Maureen J. MacDonald Ph.D.
Our blood vessels play an important role in transporting blood to and from all of the tissues of our body. My research focuses on the role that physical activity plays in altering arterial structure and function.
Two important features of our arteries are how flexible they are and how much they can expand when they need to accommodate more blood flow. In my lab, we are using new ultrasound methods to look directly at the walls of the arteries and blood flow inside muscles. Our ongoing studies will focus on the use of cutting edge ultrasound technology to view blood vessels. The information gained from these studies will assist in advancing the current basic knowledge of human physiology and help in developing effective exercise programs.
My work in the PACE includes several studies looking at blood vessels in different populations including healthy individuals and those at increased risk for cardiovascular disease. Some current research questions include:
- Is arm or whole body exercise training better to decrease cardiovascular risk in individuals with a chronic spinal cord injury?
- Are activity patterns predictive of arterial health in pre-school aged children?
- Will sprint interval exercise improve the function of arteries for people in a cardiac rehabilitation program?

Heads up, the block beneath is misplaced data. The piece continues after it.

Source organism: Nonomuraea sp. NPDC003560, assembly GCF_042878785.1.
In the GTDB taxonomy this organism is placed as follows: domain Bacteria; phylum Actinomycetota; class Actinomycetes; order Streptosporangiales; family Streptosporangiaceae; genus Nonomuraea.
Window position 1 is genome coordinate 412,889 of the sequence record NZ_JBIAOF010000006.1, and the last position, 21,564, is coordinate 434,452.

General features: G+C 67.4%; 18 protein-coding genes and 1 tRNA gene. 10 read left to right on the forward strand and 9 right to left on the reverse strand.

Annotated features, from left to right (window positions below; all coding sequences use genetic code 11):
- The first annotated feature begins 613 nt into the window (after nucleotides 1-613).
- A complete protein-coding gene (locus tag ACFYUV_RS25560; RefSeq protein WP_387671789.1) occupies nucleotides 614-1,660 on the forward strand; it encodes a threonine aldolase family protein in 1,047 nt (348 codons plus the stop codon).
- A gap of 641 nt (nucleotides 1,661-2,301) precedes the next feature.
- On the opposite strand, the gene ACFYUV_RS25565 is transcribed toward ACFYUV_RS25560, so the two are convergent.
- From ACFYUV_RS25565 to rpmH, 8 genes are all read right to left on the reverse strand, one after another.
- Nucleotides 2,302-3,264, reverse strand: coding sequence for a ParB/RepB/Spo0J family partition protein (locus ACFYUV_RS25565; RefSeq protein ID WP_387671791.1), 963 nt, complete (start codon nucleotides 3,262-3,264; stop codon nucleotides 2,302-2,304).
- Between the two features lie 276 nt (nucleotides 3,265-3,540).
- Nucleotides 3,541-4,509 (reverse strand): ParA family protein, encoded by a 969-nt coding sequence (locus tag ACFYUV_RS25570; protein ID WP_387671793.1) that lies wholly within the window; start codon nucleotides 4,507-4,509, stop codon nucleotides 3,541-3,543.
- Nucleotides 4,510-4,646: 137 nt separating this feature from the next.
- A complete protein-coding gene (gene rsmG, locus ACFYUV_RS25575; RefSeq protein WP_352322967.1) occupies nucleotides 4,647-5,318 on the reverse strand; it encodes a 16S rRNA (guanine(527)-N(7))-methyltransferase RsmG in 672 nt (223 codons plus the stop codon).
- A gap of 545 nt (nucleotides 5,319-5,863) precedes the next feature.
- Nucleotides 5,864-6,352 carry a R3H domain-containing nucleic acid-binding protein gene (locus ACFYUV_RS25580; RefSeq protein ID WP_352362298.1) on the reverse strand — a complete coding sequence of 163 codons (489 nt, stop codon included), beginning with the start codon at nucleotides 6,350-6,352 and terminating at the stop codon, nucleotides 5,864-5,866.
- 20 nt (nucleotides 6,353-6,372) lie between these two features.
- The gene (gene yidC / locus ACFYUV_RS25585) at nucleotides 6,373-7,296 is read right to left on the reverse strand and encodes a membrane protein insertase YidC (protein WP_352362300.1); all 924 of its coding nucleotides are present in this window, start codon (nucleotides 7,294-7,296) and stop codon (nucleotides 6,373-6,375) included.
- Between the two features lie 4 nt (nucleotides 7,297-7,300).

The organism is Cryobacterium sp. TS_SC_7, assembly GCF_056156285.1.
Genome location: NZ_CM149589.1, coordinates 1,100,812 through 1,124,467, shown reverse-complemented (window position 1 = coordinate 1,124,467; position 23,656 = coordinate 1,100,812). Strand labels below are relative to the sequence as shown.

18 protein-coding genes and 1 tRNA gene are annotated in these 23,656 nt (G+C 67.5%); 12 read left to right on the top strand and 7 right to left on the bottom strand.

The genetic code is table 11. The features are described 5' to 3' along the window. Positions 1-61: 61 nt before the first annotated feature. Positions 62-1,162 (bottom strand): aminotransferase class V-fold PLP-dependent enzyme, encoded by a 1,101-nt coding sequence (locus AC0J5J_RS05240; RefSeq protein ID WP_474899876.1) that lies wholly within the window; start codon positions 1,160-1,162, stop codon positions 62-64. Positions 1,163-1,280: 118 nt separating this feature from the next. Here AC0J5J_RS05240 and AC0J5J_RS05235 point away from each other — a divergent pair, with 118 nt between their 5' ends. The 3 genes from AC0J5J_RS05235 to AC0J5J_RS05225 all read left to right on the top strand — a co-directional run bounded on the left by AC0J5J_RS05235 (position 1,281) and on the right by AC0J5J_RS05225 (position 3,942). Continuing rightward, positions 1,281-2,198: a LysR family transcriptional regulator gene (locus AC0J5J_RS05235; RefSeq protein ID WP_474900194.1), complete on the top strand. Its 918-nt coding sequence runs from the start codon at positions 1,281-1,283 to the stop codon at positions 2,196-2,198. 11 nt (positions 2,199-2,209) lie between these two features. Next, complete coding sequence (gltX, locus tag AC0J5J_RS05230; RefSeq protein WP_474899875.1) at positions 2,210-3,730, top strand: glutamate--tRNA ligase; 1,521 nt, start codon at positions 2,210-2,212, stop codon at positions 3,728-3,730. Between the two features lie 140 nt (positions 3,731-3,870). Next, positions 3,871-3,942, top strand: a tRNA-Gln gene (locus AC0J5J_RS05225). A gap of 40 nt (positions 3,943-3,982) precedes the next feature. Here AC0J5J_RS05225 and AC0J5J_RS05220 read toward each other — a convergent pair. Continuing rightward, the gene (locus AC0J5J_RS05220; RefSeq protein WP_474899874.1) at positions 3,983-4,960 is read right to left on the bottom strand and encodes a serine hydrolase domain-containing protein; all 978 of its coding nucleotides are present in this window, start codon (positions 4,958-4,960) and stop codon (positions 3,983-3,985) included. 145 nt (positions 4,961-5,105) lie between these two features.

- Do adults with cerebral palsy have increased cardiovascular risk?
- Does Tai Chi increase exercise capacity for people with cardiac disease?
- How do different exercise programs regulate changes in blood vessel health?
Dr. MacDonald's Research
Cardiovascular Health And Mobility across a spectrum of Stroke risk (CHAMpS) study aims to gain a better understanding of factors that impact a person’s risk for future stroke. Read More
CHOICES, a CIHR Team Grant-funded project led by principal investigator Dr. Andrei Krassioukov from ICORD, brings together leading researchers from across Canada with the aim of improving the lives of Canadians living with spinal cord injury. Read More
This is a five-year program grant funded by The Natural Science and Engineering Research Council of Canada (NSERC) Discovery Grant program supporting the overarching goal to increase our mechanistic understanding of human cardiovascular regulation. Read More